Poor investment performance is associated with embezzlement, and market downturns are blamed on bad fund management, according to wide-ranging research into consumer attitudes published by Nest today.
The report says many consumers still see the Maxwell scandal as the most enduring image of the pensions industry, creating a consensus that pensions are insecure and open to corruption and mismanagement. As well as eroding consumer confidence, these stories leave people confused as to how pensions work, the report says.
The research also concludes that inertia will not keep individuals saving in pension schemes if there are prolonged periods of poor performance and highlights the key concerns savers have with their pensions outlines how pension providers must tailor products and communications to respond to them.
Research into the behaviour of 25,000 DC scheme members over the period covering the start of the financial crisis of 2008 found 15 per cent stopped contributing altogether and 6 per cent reduced their contributions, with 46 per cent making some form of change to their savings arrangement. Some members switched funds.
Nest’s research also found very low appetite for volatility in pensions and low levels of understand of the reasoning or need for taking risk with their retirement savings
Consumers feel ‘disconnected’ from pension schemes, but historic disengagement shouldn’t be interpreted as indifference, as consumers care deeply about building a retirement income, the report found.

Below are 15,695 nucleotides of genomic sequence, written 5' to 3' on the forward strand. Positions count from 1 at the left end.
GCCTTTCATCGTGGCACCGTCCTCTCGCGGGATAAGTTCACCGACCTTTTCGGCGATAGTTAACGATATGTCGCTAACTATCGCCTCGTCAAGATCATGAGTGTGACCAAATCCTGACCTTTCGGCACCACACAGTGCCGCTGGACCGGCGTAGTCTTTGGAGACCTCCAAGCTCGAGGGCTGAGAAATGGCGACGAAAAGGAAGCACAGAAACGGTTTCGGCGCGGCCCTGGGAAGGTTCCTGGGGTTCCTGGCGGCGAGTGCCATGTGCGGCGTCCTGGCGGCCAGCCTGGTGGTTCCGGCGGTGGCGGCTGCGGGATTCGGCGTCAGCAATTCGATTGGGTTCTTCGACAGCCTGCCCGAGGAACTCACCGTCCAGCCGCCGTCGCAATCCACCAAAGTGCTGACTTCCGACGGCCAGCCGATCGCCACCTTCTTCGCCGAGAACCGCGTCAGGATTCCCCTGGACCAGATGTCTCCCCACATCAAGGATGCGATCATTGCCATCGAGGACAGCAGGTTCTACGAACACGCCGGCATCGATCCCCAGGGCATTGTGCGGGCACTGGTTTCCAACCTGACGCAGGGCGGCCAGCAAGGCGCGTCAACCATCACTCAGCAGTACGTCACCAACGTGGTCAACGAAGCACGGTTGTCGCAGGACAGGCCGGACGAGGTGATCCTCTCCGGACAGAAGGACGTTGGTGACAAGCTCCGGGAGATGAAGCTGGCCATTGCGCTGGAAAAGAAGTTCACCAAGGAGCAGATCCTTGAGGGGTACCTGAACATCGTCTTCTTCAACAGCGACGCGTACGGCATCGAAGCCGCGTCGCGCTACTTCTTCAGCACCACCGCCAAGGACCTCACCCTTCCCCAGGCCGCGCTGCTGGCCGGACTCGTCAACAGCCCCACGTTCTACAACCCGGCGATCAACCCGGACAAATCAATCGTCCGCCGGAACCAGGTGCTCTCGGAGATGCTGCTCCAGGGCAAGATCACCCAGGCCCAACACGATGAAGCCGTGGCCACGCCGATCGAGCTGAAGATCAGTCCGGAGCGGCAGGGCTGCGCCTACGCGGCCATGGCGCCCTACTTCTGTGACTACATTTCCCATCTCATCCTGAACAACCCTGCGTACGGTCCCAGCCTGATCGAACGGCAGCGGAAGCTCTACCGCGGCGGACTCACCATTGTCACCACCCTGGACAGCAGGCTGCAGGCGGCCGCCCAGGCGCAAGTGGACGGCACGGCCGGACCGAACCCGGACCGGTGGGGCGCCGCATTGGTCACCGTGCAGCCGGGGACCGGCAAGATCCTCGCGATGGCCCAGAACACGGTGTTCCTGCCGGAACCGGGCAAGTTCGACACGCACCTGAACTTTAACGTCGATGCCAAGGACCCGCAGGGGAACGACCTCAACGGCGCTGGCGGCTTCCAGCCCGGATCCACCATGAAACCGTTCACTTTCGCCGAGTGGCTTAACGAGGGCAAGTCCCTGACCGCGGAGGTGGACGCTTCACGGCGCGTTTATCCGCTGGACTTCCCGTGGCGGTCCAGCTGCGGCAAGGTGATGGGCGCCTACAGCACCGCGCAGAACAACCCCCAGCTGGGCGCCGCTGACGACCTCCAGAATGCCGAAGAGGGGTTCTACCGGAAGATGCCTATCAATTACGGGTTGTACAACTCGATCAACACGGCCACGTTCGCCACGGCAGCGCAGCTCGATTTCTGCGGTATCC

It also found that the pensions market is undifferentiated for most consumers and they have difficulty in identifying different product features or the rationale for them.
Nest chief executive Tim Jones says: “Automatic enrolment continues to gain momentum with over 3 million more people saving for their retirement as a result. As an industry we are increasingly challenged with meeting the needs of this new and growing generation of savers and developing products that are aligned with what they want and need. Our research suggests that a key missing element is how we bring this new generation into a conversation that has previously excluded them.
“The new freedoms announced in the Budget have reaffirmed the importance of communicating effectively with members, encouraging better decisions and designing products that better meet savers’ needs. From next year the choices available to savers broaden considerably and the need for providers to reflect this is one the industry as a whole is investigating right now. To do this successfully we must understand consumers’ anxieties, aspirations and expectations; and design and communicate products in ways that are meaningful to them.
“As an industry we need to find innovative ways of providing greater certainty for savers, but without high charges and without foregoing inflation-beating growth. We also need to find ways to help consumers feel they are at the heart of a debate that is about helping them achieve their retirement goals.
“We hope publishing these findings will help us, and others, advance design, engagement and innovation to instil more trust and faith among the millions of new pension savers automatic enrolment is creating.”